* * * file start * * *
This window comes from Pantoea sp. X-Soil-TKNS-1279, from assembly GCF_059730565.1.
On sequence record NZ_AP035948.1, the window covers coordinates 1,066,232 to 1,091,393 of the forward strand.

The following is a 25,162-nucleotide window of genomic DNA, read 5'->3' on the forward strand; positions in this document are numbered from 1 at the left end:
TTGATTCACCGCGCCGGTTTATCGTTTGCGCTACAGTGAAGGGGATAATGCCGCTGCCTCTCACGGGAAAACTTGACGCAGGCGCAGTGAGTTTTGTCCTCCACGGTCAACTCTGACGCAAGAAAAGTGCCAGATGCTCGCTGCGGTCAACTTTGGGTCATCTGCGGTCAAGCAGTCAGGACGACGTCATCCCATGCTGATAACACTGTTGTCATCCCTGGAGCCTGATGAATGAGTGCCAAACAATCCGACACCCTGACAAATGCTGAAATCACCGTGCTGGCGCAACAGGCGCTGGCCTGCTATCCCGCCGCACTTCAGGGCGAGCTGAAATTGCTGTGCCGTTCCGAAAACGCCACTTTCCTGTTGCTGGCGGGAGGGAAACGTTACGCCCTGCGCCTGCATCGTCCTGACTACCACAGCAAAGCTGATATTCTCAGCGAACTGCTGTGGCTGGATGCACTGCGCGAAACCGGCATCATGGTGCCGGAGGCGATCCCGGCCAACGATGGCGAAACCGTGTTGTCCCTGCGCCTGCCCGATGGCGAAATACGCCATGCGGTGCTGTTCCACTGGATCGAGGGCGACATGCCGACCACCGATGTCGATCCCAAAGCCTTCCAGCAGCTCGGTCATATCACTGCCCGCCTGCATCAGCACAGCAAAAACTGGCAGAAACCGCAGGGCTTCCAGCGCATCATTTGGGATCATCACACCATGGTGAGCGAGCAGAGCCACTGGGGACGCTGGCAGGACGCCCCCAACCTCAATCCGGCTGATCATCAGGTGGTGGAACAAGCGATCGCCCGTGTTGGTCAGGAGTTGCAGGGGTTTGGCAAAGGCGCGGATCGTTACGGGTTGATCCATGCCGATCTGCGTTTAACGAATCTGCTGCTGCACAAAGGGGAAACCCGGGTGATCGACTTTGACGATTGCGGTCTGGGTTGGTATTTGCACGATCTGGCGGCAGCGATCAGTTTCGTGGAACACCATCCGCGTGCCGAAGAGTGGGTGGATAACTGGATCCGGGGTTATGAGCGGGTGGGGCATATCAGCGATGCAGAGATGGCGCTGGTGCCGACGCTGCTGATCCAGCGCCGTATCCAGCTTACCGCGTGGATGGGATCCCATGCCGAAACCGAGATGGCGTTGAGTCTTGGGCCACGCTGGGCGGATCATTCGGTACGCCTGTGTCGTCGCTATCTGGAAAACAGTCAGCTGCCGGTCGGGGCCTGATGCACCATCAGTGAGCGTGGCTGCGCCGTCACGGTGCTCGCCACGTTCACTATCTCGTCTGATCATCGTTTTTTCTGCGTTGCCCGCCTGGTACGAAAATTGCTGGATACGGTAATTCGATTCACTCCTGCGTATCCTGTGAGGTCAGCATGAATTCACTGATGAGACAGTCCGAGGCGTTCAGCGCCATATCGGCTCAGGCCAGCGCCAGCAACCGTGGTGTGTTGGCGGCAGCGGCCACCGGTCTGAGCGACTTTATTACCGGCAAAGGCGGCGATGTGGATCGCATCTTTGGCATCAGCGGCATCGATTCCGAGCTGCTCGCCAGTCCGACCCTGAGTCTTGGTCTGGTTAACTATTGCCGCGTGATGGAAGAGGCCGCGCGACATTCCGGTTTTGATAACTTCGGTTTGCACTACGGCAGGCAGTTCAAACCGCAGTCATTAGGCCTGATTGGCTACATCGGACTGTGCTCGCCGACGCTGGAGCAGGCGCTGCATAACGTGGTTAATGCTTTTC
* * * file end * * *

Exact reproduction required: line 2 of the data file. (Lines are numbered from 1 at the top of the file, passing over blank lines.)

On sequence record NZ_AP035948.1, the window covers coordinates 1,066,232 to 1,091,393 of the forward strand.